Confirming the next FDA commissioner is a matter of national preparedness

The COVID-19 pandemic has shown in bold relief our lack of national preparedness in the realm of public health emergencies. As the current pandemic evolves, we need to be prepared for more twists and turns with new variants emerging. This will require at least two essential ingredients: a clear vision of the types of medical interventions needed and leaders who are empowered to refine and execute that vision. That is why it is urgent to confirm a commissioner for the U.S. Food and Drug Administration (FDA).   

For the past year, the FDA has been under the direction of Acting FDA Commissioner Dr. Janet Woodcock — a highly qualified and committed leader, with decades of experience and a deep understanding of science — but an acting commissioner nonetheless. Our experience in Washington has shown that any person with “acting” in their title is by nature limited in their ability to implement innovations to enhance the agency’s work, regardless of qualifications.  

As physicians and researchers familiar with the importance and operation of the FDA, we believe our nation’s ability to respond to public health threats of all types requires permanent leadership, and Dr. Robert Califf is the right person at the right time.  

Califf, a cardiologist by training, is a skilled leader who knows the FDA well from his previous tenure as commissioner, for which he was confirmed with bipartisan support, and from his role as deputy commissioner of the FDA’s Office of Medical Products and Tobacco. As physicians who know Califf’s work well, we believe he will offer immediate stability and effective leadership based on his knowledge of the agency. No less than six former FDA commissioners also agree he is the right person for the job.   

As public health preparedness measures go, the Senate’s confirmation of Califf to be FDA commissioner is as vital as equipping the Strategic National Stockpile with supplies and working to ensure equity in the distribution of vaccines.   

Woodcock and the FDA’s other talented career staff rightly deserve recognition for overseeing several major historic milestones, among them awarding the first COVID-19 vaccines full FDA approval, expanding them beyond Emergency Use Authorization, and widening eligibility for booster shots. But much more remains ahead that will require careful yet expeditious FDA review beyond the realm of therapeutics and vaccines related to COVID-19.  

The broad scope of the FDA, which oversees the safety and efficacy of our food supply, pharmaceuticals, medical devices and much more, demands a permanent leader who will set an agenda for the agency to advance innovation, in addition to combatting the pandemic.  

As Sen. Richard Burr (R-N.C.) put it during Califf’s confirmation hearing before the Senate HELP committee in December, “We need a wartime commissioner who will lead us through the next phase of the response to coronavirus and build a stronger, more nimble FDA for patients and America’s consumers.”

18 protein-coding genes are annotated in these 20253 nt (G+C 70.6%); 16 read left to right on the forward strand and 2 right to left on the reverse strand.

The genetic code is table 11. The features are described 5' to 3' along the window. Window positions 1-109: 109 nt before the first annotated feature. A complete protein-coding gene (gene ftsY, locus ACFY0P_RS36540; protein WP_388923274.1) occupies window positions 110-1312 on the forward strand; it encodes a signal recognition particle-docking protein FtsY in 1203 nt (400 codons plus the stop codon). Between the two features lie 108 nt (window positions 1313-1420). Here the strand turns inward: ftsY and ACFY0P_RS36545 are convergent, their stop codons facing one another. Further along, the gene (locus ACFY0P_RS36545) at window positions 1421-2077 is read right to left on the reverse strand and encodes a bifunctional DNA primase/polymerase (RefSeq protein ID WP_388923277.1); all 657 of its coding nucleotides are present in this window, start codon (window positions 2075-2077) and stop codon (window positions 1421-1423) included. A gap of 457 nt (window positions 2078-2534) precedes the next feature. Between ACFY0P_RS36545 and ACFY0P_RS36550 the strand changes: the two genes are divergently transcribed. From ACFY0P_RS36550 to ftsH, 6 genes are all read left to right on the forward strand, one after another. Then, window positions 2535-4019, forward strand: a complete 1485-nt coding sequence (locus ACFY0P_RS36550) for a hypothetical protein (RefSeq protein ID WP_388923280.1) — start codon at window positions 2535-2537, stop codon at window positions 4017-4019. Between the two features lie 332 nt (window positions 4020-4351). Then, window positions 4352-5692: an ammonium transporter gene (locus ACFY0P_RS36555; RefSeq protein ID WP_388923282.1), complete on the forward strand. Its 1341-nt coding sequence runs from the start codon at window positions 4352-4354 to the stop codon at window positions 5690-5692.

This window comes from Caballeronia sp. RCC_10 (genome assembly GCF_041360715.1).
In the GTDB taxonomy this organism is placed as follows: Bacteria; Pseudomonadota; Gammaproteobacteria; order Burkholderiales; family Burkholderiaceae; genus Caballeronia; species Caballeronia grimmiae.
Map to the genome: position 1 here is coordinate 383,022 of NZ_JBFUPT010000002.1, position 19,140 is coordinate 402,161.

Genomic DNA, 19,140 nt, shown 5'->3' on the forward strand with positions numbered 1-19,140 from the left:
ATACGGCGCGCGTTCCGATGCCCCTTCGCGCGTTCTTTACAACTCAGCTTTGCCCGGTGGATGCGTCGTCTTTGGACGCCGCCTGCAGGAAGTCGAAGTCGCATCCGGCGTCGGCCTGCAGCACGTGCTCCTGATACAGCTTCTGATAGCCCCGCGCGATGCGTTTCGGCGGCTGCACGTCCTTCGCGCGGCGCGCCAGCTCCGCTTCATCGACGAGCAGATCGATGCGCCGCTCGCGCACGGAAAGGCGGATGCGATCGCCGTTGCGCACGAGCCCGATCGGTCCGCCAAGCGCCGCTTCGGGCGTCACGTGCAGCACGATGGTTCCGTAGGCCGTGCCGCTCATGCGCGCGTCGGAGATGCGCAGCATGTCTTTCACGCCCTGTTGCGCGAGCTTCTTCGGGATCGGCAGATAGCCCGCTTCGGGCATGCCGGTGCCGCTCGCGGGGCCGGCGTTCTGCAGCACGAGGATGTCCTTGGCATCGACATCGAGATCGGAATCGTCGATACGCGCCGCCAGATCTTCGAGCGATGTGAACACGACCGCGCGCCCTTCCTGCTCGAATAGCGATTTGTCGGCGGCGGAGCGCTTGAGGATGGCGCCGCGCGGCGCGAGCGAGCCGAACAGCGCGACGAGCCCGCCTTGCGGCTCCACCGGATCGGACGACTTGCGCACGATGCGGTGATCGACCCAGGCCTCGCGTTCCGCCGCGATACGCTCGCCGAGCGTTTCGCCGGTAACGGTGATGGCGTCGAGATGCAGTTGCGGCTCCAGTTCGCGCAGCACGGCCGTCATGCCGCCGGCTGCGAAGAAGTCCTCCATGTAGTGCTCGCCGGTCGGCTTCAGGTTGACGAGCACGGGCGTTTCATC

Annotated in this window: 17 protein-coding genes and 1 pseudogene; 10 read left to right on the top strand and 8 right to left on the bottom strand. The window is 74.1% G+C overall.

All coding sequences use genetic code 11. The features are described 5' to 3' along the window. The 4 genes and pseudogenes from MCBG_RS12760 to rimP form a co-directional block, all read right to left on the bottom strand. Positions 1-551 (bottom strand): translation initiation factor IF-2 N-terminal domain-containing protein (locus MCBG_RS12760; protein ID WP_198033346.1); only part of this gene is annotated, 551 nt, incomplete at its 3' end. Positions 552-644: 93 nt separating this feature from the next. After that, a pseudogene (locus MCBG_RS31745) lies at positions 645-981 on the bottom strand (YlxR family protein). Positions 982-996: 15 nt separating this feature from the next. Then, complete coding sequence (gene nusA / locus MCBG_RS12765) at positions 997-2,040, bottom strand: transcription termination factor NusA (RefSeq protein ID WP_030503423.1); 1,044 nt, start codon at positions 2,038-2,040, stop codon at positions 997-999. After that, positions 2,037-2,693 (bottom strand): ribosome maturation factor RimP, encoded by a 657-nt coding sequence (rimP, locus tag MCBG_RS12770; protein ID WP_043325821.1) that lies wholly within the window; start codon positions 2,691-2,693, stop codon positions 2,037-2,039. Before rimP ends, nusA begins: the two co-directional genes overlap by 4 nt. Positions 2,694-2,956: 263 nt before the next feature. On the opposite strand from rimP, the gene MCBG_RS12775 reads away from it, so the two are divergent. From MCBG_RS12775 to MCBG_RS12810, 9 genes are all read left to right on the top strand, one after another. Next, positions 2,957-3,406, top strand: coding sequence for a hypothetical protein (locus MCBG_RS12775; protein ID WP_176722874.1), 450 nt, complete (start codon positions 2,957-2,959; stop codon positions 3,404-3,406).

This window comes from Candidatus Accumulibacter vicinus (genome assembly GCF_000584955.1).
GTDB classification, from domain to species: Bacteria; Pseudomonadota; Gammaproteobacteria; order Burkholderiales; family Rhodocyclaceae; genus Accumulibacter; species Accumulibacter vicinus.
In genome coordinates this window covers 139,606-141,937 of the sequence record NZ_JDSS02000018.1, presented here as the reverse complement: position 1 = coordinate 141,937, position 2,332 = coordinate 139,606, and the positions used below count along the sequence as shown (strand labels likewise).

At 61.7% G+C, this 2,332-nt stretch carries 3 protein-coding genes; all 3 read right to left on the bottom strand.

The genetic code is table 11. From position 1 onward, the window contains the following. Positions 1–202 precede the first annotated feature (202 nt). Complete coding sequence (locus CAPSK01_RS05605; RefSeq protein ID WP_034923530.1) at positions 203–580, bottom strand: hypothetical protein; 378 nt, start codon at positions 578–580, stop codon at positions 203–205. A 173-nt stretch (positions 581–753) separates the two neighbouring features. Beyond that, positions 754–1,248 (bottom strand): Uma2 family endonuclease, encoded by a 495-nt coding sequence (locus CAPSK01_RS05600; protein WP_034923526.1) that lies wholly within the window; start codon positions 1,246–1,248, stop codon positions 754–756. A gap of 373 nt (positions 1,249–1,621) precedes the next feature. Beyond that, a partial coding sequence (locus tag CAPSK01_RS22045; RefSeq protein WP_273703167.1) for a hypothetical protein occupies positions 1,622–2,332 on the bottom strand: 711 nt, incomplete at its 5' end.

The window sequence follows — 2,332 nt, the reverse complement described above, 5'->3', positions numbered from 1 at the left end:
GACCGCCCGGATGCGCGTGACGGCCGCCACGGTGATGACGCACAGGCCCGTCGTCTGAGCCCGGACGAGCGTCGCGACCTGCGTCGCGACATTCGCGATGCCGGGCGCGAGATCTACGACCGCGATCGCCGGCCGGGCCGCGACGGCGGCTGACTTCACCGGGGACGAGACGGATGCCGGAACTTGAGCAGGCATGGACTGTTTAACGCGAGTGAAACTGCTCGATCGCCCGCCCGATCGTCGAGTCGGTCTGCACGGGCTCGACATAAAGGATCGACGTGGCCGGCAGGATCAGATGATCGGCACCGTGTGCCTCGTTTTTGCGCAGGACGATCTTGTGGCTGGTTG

Califf also has an in-depth understanding of the people and processes involved in evaluating research findings and bringing life-changing innovations to the American public, through his experience as vice chancellor for clinical and translational research at Duke University, director of the Duke Translational Medicine Institute, and founding director of the Duke Clinical Research Institute. As leaders of an organization that represents the nation’s academic medical centers, where groundbreaking research discoveries are made and brought to patients, we see Califf’s extensive leadership in clinical and translational research as a significant advantage for the FDA role.   

Perhaps above all else is Califf’s personal and genuine passion to advance the public good, having initially experienced firsthand the wonders of medical advances 44 years ago when his infant daughter benefitted from open heart surgery. His commitment to strengthening a successful and collaborative FDA is essential to advance the agency’s mission of protecting the public’s health. His nomination is supported broadly by the health and scientific community, with endorsements from the American Heart Association, National Organization for Rare Disorders, American Academy of Pediatrics and many others.    

As the coronavirus continues to pose a threat across the country and around the globe, the FDA will continue to play an instrumental role in the nation’s response. We also need the FDA to continue its other ongoing work that affects us all.  

This time, we know some of the most important ways for the federal government to be prepared. The Senate must act swiftly to confirm Califf as FDA commissioner, without further delay.  

David J. Skorton, MD, is president and CEO of the Association of American Medical Colleges. 

Ross McKinney Jr., MD, is the Chief Scientific Officer of the AAMC and worked with Califf in a previous role at Duke University Medical Center.

Tags emergency use authorization Federal government of the United States Food and Drug Administration Health in the United States Healthcare in the United States Janet Woodcock Richard Burr Robert Califf u.s. food and drug administration

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